E-Challenge is Symmetra’s unique diversity and inclusion online learning platform, built to empower leaders and teams to embed inclusive behaviours for the long term.
Using a unique gamified approach that encourages learners to compete and complete, E-Challenge addresses the full spectrum of diversity and inclusion topics with a continuously evolving library of 10-minute interactive Learning Bytes.
In addition, every module comes with practical toolkits and team discussion guides to ensure that what people learn translates into new habits and behaviours.
When you talk about diversity, we’re talking about all the differences that people bring to the table. We’re talking about inherent differences. Those are the differences you’re born with like your age, your gender, or ethnicity. And then we’re talking about acquired differences. Things like your personality style, your socioeconomic status, your education, your industry experience and career path. All of these are what we are referring to when we talk about diversity, and inclusion is when we’re referring to the glue that helps those differences stick together.
In the last few years there’s been a host of empirical research that has emerged which has demonstrated that diverse teams outperform homogenous teams, and that more importantly, you can use inclusion to drive business growth, performance and innovation.
The whole mark of an inclusive organisation is one where people feel a very strong sense of belonging and commitment. Where people actually feel that their voice is heard and that you are accessing their full intellectual capital. And what’s the key to achieving that? The key to achieving that is leadership. Leaders, as we know, cast a very long shadow over the culture of an organisation, and if people want to feel that their voice is heard and their full intellectual capital is being utilised, then you need to build the skills to lead them in an inclusive manner.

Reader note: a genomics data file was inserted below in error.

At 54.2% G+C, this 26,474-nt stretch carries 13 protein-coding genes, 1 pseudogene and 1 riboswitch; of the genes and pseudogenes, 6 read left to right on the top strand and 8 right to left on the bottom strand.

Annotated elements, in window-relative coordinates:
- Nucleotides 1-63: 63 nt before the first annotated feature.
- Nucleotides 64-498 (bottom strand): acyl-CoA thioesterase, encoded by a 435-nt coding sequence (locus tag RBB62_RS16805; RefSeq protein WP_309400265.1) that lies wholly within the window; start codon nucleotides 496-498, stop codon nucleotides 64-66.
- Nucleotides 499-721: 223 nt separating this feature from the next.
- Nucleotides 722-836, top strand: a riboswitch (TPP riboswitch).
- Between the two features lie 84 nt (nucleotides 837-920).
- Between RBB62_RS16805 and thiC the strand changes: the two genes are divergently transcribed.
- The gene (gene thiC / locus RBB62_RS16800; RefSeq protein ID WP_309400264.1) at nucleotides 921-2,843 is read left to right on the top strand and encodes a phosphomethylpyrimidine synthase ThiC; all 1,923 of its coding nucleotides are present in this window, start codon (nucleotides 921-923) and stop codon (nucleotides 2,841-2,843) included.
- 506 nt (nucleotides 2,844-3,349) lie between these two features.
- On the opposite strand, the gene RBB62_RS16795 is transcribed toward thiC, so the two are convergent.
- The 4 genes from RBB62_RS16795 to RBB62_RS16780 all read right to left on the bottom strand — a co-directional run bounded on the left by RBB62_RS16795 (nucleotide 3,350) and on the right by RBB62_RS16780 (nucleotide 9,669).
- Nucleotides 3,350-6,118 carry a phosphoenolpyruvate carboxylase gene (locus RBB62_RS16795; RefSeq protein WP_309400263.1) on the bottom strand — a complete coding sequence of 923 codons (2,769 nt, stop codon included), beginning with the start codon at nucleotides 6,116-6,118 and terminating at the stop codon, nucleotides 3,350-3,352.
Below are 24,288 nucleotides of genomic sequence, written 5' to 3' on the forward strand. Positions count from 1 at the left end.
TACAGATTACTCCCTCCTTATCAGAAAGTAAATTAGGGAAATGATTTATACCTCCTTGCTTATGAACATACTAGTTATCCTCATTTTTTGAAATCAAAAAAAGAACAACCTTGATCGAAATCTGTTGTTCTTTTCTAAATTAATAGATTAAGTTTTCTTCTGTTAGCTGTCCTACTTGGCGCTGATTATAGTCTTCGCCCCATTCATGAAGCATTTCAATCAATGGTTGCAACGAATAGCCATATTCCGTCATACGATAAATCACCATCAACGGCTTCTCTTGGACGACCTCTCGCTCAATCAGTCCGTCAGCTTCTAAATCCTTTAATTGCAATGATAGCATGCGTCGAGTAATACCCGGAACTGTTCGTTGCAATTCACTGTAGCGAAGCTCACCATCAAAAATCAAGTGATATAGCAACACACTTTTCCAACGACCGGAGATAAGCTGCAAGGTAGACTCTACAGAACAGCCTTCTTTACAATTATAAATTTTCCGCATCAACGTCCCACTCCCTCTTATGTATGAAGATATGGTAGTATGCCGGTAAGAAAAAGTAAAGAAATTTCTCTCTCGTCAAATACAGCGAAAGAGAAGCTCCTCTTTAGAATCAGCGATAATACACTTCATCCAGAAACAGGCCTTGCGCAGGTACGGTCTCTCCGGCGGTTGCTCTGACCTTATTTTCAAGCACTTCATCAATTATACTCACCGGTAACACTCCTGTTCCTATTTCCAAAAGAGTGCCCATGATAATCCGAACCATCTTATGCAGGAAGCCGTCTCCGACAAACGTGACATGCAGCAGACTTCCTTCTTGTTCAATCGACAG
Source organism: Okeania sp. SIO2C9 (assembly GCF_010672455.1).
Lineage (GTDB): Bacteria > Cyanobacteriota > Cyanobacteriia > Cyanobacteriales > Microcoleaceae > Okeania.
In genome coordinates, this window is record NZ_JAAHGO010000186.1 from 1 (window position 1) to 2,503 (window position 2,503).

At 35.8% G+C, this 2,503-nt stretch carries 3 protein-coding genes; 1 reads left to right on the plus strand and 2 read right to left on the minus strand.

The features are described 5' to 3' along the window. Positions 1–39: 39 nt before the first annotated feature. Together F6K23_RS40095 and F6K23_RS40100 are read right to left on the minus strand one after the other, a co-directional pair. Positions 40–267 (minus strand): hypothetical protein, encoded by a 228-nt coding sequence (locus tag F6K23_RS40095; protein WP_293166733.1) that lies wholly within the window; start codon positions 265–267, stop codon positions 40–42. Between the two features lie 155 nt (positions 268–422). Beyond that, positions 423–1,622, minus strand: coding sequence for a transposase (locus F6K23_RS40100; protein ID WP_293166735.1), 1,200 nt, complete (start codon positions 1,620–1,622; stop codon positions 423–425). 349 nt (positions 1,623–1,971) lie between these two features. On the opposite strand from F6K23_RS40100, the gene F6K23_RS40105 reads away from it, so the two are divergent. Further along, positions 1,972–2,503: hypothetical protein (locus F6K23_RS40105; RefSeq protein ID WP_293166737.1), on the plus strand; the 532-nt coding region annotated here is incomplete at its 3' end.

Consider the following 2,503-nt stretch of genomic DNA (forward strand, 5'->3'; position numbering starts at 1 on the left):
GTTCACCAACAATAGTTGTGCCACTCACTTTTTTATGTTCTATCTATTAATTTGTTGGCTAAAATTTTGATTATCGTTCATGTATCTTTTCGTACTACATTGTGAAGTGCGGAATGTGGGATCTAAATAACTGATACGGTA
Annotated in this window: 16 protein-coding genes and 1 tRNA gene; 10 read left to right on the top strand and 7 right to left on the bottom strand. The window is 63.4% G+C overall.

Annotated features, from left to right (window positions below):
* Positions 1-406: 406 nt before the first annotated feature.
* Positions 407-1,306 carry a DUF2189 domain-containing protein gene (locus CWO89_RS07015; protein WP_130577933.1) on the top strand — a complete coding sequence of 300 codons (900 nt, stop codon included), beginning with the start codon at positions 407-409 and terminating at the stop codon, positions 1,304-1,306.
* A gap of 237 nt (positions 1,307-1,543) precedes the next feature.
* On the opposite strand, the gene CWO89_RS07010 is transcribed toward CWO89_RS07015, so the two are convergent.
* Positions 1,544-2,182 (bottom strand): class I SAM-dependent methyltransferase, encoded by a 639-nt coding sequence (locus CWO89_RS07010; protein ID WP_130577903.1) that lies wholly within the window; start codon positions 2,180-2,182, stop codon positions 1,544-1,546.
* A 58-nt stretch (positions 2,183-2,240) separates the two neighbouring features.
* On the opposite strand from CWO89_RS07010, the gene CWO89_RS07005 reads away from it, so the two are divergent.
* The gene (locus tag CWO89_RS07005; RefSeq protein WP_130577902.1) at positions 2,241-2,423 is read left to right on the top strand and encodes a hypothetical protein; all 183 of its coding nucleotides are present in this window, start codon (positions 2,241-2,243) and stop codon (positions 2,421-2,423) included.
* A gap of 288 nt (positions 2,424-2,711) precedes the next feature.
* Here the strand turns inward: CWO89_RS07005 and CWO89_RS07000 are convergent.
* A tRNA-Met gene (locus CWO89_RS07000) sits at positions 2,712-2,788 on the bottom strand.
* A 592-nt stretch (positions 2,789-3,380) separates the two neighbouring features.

We need to understand that today, effective leadership in the 21st century is inclusive leadership. We need leaders who know how to leverage diversity of thought, so that they can optimise performance and innovation. We need leaders who know how to counteract unconscious bias so they don’t allow their bias to stand in the way of giving credibility to the ideas of people who are diverse from them. We need leaders who can embed psychological safety. In other words, make it safe for people to express their divergent views. Pushback, disagree, experiment with unproven actions. That’s what inclusion means in the 21st century, and that is the critical enabler.
Diversity and inclusion has become so important over the last three to five years, where it’s shifted from being a social justice issue to a strategic business imperative because there’s been a host of empirical research which has emerged which demonstrates that diversity can actually optimise performance and innovation in organisations.
And this has really changed the way that leaders think about diversity and inclusion. Because historically, they really just looked at it as a social justice issue, about being a socially responsible organisation who could ensure that everybody, no matter how diverse, could actualise their full potential.
But what this research now demonstrates is that inclusion is inextricably interlinked with performance and innovation. And that means that this is something they can leverage to respond to the ever-increasing demands for change and innovation that they’re facing in a currently disruptive business environment.